Money for Life Applied Principle #10 – Create a Spending Plan Part II

applied_principles_101Creating a spending plan can be challenging, but it is an essential step to creating success with an envelope budgeting system.  In a recent post, we outlined the first step in creating your spending plan: how to define your net monthly income.  Step two involves defining your areas of spending.

STEP 2: Define areas of spending, otherwise known as your envelope spending accounts

“Once you have defined your net monthly income, you are ready to define your areas of required spending. For purposes of consistency, let’s call these envelope spending accounts. Remember from our earlier discussion that there are two types of envelope spending accounts: monthly and periodic. Monthly envelope spending accounts are areas of spending that have spending activity each month. Periodic envelope spending accounts are areas of spending that have spending activity only periodically—for example, quarterly or even annually.”

“Let’s first deal with the monthly envelope spending accounts. Monthly envelope spending accounts can be either required or discretionary. Monthly required envelopes include things like car payments, the minimum or planned payments for credit cards, mortgage payments, etc. Because saving something first is a very important principle to adopt, you should also set aside a fixed amount each month for savings. Monthly discretionary envelopes include things like groceries, eating out, clothing, entertainment, allowances, etc. On a sheet of paper write down each of the monthly envelope spending accounts that are applicable to you. Separate these into required and discretionary.”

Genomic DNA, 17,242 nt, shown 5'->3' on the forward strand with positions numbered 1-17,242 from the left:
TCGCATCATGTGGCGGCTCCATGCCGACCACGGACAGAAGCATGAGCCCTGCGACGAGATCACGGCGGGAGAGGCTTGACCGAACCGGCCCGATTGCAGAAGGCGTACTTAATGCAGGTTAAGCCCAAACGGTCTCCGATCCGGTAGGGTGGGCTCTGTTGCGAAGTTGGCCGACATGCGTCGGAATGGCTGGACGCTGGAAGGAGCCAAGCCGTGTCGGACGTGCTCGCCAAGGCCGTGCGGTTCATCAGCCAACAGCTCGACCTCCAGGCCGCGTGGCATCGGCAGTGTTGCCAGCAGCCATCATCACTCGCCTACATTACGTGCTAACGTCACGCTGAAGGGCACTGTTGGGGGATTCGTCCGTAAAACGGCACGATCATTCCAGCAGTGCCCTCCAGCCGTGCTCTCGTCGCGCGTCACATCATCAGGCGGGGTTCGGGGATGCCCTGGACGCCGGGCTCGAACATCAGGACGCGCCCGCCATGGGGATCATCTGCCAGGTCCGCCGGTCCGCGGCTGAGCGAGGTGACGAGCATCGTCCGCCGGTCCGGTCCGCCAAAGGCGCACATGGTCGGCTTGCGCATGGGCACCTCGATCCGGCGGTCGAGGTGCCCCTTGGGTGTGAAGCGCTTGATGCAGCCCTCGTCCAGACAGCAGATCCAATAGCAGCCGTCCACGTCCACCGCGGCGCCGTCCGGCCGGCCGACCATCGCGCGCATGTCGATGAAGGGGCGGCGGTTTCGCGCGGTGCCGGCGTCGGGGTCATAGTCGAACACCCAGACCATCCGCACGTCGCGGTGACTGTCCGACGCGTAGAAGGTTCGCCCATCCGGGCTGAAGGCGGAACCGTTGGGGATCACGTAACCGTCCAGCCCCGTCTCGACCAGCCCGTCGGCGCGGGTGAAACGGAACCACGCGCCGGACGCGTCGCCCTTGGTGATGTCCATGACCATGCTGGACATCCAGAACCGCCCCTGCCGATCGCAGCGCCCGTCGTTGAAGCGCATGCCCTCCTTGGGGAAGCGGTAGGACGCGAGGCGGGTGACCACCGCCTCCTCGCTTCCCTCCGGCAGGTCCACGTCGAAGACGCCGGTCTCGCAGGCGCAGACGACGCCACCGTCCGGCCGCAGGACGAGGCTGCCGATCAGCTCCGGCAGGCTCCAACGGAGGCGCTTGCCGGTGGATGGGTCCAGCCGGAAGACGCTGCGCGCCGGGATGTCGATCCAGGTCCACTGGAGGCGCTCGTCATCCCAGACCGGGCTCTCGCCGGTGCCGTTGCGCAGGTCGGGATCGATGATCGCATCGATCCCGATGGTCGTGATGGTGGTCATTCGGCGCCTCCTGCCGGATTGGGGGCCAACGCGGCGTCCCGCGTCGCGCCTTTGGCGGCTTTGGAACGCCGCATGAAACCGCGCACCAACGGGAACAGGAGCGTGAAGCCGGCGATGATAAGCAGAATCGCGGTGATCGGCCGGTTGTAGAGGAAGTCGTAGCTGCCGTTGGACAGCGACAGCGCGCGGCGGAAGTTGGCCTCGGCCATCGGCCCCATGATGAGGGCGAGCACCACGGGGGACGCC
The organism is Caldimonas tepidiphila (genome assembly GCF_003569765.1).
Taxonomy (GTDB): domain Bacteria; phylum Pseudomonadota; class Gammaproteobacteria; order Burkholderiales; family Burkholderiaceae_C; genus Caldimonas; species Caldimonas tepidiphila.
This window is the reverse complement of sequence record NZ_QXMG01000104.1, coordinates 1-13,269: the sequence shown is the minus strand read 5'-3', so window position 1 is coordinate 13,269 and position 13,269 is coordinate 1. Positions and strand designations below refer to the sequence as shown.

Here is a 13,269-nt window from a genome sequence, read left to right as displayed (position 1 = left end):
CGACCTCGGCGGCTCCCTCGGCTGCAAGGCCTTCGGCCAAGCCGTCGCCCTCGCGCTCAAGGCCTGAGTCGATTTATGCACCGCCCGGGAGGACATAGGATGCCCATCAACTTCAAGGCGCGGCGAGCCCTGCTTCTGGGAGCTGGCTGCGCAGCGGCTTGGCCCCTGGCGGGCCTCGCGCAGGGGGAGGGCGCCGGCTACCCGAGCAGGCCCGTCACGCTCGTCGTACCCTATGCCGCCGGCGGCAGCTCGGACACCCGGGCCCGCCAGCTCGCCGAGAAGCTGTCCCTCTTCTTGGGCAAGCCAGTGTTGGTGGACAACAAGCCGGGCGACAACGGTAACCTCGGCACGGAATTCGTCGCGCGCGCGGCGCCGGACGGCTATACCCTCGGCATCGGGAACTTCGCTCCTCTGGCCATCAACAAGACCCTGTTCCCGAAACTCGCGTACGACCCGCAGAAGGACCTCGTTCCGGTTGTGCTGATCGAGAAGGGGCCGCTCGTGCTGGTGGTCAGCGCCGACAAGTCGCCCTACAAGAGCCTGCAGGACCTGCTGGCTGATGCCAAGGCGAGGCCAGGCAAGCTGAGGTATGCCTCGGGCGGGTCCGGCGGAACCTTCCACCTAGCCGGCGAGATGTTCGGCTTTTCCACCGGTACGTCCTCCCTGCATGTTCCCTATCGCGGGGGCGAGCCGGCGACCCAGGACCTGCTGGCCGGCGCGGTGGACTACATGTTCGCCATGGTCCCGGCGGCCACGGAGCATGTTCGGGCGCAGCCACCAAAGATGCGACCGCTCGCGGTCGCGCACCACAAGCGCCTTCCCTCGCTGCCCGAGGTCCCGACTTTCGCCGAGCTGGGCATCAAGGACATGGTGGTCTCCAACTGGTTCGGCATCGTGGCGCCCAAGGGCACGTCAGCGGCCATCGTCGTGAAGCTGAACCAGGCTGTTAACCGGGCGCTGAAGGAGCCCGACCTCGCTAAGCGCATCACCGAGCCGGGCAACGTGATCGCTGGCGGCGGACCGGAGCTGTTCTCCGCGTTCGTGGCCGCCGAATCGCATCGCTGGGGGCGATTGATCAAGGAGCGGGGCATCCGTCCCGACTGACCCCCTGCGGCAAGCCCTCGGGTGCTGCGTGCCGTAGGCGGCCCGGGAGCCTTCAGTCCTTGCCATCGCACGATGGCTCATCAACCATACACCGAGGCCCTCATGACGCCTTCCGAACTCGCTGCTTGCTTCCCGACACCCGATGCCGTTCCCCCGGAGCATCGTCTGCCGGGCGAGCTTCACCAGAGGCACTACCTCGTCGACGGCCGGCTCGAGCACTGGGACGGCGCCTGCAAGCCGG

“Second, let’s address periodic envelope spending accounts. As with monthly envelopes, these also can be split into required and discretionary spending. Periodic required envelopes include things like property taxes, periodic insurance payments, annual auto registration fees, etc. Periodic discretionary envelopes include things like gifts, vacations, house maintenance, holiday spending, etc. On your sheet of paper, write down each of the periodic envelope spending accounts that are applicable to you. Separate these into required and discretionary.”

Once you have your list of envelope spending accounts, you are ready to define the amount of money you will need for each envelope.

Contains excerpts from Applied Principle 10, Money for Life, by Steven B Smith